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Marvin Gaye's Gift To the World.
on May 28, 2017
There's nothing else like it. Marvin Gaye's sublime and transcendent album, What's Going On, had a musical style and depth of feeling that lifted it up into the highest level of pop and soul releases and made it uncopyable even by Gaye himself, who was smart enough not to try. It seems to float, practically luminous in a sea of congas and percussion, talking and strings, saxophone and multi-tracked Gaye and background singers in a constantly changing mix that bursts with energy like life itself. It passes through many moods: hope, anger, desperation, depression, joy and prayer. It offers no glib slogans, no easy answers and mostly calls for a more spiritual existence that might lead mankind to a better place. It's as relevant today as it ever was though sad to say, I believe times are even worse now than they were when the album was made.
The big surprise was that it was Marvin Gaye who made it. Gaye was Motown's superstar solo act who had had a hit filled career since Stubborn Kind of Fella in 1962. His image was that of a suave, smooth, happy-go-lucky guy, always well dressed and somewhat of a ladies man, an image reinforced by his many duets with Mary Welles, Kim Weston and Tammi Terrell. But that was a record label image. The real Marvin Gaye was aware of the time in which he lived, a time that had left the sunny early 60's behind and which had become turbulent and torn by a multitude of problems: the Vietnam War and its protests, the counterculture, life in the ghetto, drugs and the only recent realization that the natural environment was being destroyed in a way no one had suspected. Then came a personal crisis of the worst kind, the death of his singing partner and friend Tammi Terrell from a brain tumor. We all go along in life thinking there's some kind of sense and justice to it all, then something really horrible happens to someone really good and undeserving of such a fate and that shakes you to your foundations. I think that her death, on top of everything else really shook Marvin Gaye and made him realize he couldn't put out another happy, bouncy Motown album as he always had.
The song came from Obie Benson the deep voice of the Four Tops who co-wrote it with Motown house songwriter Al Cleveland. But the other Four Tops didn't want to do what they saw as a protest song and passed on it. But Gaye was interested and cut the single in the Summer of 1970. Then came the resistance to it in the form of Berry Gordy Jr. who called it "The worst thing I have ever heard" and vetoed its release. But Berry Gordy Jr. was very old school. His dream had been to make popular music for the mainstream and get black performers out of the isolation of the R&B charts and onto the pop charts. He succeeded beyond his wildest dreams. But beyond that he only wanted to get his acts into fancy clubs like the Copa and on network TV. He didn't seem to have much of a social consciousness and if he did, it didn't matter because he saw anything controversial as something that could ruin Motown. Norman Whitfield had been able to update the Temptations into edgier songs but nothing as all-encompassing as this.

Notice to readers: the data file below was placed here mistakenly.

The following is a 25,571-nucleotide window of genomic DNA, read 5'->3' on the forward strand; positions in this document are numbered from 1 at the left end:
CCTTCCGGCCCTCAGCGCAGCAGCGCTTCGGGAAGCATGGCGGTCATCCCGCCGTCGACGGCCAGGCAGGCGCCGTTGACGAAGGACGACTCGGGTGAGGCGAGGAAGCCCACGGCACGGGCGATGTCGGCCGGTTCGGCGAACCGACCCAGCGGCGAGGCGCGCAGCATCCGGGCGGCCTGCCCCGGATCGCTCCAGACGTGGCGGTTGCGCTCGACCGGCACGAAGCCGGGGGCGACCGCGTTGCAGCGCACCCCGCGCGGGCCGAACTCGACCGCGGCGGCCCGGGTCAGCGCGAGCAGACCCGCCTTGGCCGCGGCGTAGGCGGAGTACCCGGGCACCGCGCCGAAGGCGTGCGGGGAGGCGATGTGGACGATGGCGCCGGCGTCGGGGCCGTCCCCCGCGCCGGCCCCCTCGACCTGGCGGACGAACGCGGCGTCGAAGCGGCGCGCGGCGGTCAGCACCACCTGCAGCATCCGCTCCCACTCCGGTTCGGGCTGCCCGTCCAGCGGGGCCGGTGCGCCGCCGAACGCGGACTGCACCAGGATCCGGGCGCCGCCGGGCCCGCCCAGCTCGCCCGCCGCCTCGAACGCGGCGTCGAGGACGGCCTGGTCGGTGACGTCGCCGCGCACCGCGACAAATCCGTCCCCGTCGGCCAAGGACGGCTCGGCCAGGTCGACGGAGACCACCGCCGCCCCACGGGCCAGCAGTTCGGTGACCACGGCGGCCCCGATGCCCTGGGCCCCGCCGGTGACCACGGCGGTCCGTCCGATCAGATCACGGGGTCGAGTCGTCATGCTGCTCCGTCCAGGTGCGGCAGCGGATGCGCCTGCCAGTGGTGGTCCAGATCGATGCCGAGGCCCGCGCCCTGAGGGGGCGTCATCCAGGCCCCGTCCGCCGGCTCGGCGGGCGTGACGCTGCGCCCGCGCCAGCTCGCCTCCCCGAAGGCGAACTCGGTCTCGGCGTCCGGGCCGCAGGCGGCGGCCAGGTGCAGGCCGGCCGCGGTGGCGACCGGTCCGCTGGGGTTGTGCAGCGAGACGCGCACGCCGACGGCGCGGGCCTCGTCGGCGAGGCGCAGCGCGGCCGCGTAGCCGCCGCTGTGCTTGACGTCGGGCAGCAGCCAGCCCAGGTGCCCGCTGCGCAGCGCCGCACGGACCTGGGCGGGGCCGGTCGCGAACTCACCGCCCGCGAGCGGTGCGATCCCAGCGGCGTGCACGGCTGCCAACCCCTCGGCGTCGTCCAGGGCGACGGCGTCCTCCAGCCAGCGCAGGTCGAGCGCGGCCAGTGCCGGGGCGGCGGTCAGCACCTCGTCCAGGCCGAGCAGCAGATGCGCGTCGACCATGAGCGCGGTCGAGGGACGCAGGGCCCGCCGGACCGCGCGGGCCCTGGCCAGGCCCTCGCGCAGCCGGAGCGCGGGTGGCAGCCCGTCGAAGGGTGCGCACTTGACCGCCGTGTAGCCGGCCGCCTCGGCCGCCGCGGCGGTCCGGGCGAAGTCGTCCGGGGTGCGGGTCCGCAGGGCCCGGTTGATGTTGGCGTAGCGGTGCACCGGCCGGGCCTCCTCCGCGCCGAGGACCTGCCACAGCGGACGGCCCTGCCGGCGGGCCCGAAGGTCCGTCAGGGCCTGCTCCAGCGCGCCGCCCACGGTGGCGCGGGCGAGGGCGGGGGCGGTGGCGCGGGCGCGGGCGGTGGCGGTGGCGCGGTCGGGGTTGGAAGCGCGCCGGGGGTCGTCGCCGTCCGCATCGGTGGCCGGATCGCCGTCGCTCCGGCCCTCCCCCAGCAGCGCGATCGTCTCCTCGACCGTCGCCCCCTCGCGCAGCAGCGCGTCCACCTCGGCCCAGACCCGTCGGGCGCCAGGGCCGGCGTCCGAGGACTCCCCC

But Marvin Gaye was fired up by this song, truly inspired. He went on strike, swearing not to record anything until the song was released. Motown was forced to release a Super Hits album instead of a new one and some weak singles that didn't chart very high. In the end Gordy gave in and the single, What's Going On was released in January of 1971. Opening uniquely with a party in full swing then the clarion call of a beautiful alto sax, it commanded the immediate attention of everyone by its sheer originality. It soon was #2 in the country and stayed on the charts for months. Gordy had to give the green light for the album, which was recorded over just ten remarkable days in March. Gaye often called it "God's album" not only because he sought a spiritual answer to mankind's problems but because he, the musicians (Motown's Funk Brothers house band), the producer (David Van De Pitte) and his co-writers all felt a rush of inspiration like they had never felt before.
The result was unique among Motown albums. Songs flowed into each other without breaks. Instead of the usual punchy beat this album seemed to float effortlessly, buoyed by multiple rhythms and jazz sax that continued throughout most of the tracks. Only Right On leaves this sound world and inhabits an earthier kind of jazz that almost brings the album down a bit too much until it ascends again with Wholly Holy. Each song is its own vignette from the puzzlement of the returning soldier of What's Happening Brother who comes home to a decade's worth of change in just a few years (which is how fast things were changing in the 60's) to the addict of Flyin' High (In the Friendly Skies (the United Airlines slogan) who knows he's hooked. Mercy Mercy Me is still practically the only ecology song that isn't cloying and it has one of the eeriest endings ever in a pop song. and direct pleas like Save the Children and God Is Love are sincere pleas for some kind of sanity in this world. It all ends with the album's final hit single, Inner City Blues which ends us where it all began with the beginning of What's Going On.
Universal owns the Motown master tapes and this CD sounds fantastic, with every note clear and full. Many good things have been said of this album. Many claims of greatness have been made. They're all true.